DENVER -- Every August, Francisco Pena (Penita) watches with mixed emotions as a new Little League World Series champion is crowned. The images, pumped from Williamsport, Pa., to the television of whatever clubhouse he is in, takes the Cardinals' backup catcher back to one of the more complex periods of
DENVER -- Every August, Francisco Pena (Penita) watches with mixed emotions as a new Little League World Series champion is crowned. The images, pumped from Williamsport, Pa., to the television of whatever clubhouse he is in, takes the Cardinals' backup catcher back to one of the more complex periods of his life.
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On one hand, Pena remembers the joy of succeeding on the biggest amateur stage, one he said "every 11- or 12-year-old would love to be on." On the other, he can't forget the turmoil that came afterward. That Bronx, New York, club Pena caught for remains one of the most infamous in Little League history, forever tied to the scandal involving the age of its star, Danny Almonte, that drew national media attention.
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Months after the team's third-place finish, and after Pena and his teammates had received a parade and a key to New York City, it was revealed that Almonte was actually two years too old to participate in the tournament. Little League officials stripped the team of its wins, and banned its architect, Rolando Paulino, for life.
"The sad part was that none of us knew what was going on," Pena told MLB.com on Saturday, a day before Hawaii and South Korea square off for this year's LLWS championship. "When it happened, we were devastated as a team. As little kids, you don't know what you're doing."
While several investigations focused on Almonte, who became a sensation by throwing the equivalent of 99 mph in the tournament, Paulino also drew criticism for the way he brought Pena into the fold. Paulino recruited Pena, who was living in the Dominican Republic but had U.S. citizenship. That made it simple for Paulino to bring him to upper Manhattan and enroll him in school. Pena only stayed in New York for a few months.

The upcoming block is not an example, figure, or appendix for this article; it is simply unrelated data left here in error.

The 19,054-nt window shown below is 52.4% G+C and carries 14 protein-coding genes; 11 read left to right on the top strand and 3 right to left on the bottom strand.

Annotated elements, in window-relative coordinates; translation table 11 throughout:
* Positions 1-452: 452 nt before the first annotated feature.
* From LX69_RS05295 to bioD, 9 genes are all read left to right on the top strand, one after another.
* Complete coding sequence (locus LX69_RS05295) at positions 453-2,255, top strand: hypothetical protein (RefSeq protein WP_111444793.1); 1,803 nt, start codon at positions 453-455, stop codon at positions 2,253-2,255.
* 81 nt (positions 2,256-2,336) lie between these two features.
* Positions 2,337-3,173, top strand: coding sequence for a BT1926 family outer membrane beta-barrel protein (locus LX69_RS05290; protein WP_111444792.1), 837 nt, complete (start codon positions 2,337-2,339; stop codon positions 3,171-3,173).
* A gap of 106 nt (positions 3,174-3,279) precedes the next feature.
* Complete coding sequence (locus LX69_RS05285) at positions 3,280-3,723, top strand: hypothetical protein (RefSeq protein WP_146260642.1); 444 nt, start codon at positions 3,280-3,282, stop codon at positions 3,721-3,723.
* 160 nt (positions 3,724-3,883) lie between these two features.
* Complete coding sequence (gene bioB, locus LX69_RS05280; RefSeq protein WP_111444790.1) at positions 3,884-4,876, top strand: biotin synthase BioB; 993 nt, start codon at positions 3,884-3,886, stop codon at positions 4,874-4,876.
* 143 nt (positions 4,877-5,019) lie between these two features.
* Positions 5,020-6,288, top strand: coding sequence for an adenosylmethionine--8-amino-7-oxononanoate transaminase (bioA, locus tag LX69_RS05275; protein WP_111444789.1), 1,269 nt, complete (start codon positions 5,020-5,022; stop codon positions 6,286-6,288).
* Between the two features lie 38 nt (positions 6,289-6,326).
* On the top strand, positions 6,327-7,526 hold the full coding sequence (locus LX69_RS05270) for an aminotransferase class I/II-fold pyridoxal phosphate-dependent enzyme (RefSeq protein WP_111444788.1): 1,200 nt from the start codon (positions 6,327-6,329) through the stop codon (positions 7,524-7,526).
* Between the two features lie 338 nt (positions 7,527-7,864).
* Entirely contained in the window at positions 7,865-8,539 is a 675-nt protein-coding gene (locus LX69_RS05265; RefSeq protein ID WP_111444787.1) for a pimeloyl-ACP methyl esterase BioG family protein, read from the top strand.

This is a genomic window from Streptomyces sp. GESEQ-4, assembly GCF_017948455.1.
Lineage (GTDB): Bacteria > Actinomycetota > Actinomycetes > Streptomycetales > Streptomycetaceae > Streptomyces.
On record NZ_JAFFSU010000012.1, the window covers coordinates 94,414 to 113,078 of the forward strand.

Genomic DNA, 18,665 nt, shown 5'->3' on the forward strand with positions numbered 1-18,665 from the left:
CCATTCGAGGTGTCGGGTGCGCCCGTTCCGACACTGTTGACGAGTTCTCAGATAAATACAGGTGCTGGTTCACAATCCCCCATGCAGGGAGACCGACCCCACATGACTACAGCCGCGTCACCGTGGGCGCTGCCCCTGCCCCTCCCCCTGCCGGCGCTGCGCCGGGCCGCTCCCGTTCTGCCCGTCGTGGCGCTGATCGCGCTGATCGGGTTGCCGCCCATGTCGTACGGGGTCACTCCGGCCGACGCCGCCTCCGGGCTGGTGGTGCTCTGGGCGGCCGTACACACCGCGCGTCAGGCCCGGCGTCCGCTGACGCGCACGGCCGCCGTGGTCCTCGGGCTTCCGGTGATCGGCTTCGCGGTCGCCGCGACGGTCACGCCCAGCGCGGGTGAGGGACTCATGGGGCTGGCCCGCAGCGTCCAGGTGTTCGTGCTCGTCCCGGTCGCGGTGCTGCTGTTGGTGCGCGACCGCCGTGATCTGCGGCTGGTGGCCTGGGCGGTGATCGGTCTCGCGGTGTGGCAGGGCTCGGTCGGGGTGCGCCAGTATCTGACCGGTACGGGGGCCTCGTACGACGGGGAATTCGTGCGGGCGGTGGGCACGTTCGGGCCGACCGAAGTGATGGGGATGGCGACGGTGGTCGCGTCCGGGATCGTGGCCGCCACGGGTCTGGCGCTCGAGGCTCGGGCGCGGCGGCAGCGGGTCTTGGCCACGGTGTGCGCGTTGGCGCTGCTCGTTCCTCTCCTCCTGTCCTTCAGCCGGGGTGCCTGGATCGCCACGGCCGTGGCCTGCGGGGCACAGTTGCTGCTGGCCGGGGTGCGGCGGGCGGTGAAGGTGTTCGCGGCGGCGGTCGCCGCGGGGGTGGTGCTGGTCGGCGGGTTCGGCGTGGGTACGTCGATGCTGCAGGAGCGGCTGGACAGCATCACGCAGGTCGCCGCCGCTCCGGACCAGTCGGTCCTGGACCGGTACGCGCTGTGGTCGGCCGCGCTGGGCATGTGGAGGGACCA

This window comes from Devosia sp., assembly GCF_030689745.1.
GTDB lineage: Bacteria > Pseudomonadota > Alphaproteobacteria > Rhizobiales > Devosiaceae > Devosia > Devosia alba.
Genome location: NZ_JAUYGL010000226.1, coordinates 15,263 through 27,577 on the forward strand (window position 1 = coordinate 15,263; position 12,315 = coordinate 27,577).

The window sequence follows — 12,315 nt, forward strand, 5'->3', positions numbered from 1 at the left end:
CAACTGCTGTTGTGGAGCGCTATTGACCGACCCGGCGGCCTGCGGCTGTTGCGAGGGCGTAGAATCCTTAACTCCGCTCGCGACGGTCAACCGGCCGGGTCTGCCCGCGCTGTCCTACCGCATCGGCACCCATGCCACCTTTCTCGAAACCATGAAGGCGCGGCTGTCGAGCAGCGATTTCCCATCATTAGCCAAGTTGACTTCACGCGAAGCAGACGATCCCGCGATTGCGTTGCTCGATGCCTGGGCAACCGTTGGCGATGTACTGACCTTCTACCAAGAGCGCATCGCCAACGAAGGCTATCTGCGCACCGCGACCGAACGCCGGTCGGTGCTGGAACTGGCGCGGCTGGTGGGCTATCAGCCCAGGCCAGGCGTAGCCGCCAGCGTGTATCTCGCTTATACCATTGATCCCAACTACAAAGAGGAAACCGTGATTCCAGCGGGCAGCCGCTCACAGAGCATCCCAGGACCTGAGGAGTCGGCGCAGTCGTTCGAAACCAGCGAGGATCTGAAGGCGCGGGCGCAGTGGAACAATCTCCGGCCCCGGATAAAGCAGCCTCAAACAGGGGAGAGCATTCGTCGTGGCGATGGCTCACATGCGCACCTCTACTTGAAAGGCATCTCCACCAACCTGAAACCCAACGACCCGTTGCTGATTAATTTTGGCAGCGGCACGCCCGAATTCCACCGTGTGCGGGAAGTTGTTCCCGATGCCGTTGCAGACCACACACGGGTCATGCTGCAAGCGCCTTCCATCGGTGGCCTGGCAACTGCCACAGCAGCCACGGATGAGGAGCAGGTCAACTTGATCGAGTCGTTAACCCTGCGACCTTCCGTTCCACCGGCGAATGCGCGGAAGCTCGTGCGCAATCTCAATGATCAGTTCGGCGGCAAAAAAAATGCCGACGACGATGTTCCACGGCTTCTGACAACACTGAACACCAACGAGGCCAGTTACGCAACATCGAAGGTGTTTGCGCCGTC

"My parents didn't know how it worked. … It was a messed-up decision our family got into. It was a crazy moment in our lives," said Pena, whose father, long-time MLB catcher, coach and manager Tony Pena, was managing at Triple-A in New Orleans at the time. "I wanted to be there. My dream was to play in the Little League World Series, and when it happened, it was special."
Pena said he was the only member of the team who didn't grow up in New York City, and that Almonte was the only one who wasn't 11 or 12 years old. Pena was born in 1989, which made him 11 at the time.
"[Almonte] was a superstar, one of a kind," Pena said. "The attention was on him. He was a phenom. We were in the background of that."
Almonte eventually attended several community colleges and bounced around Independent League circuits, but was never drafted or signed by a Major League club. Pena became the only member of that team to play in the Majors. And that he's spent this season with the Cardinals makes him the answer to some unique trivia.
By receiving pitches from Almonte then and Jordan Hicks (Hicks) now, Pena has caught both of the hardest pitchers in the history of amateur and professional baseball.
"When you're 11, you're just having fun, trying to catch the ball. Now I know what I'm doing behind the plate, I've learned so much from [Yadier Molina] and my dad and my coaches," Pena said. "I've been preparing for this job I'm doing now since I was 11."
Joe Trezza is a reporter for MLB.com. Follow him on Twitter at @joetrezz.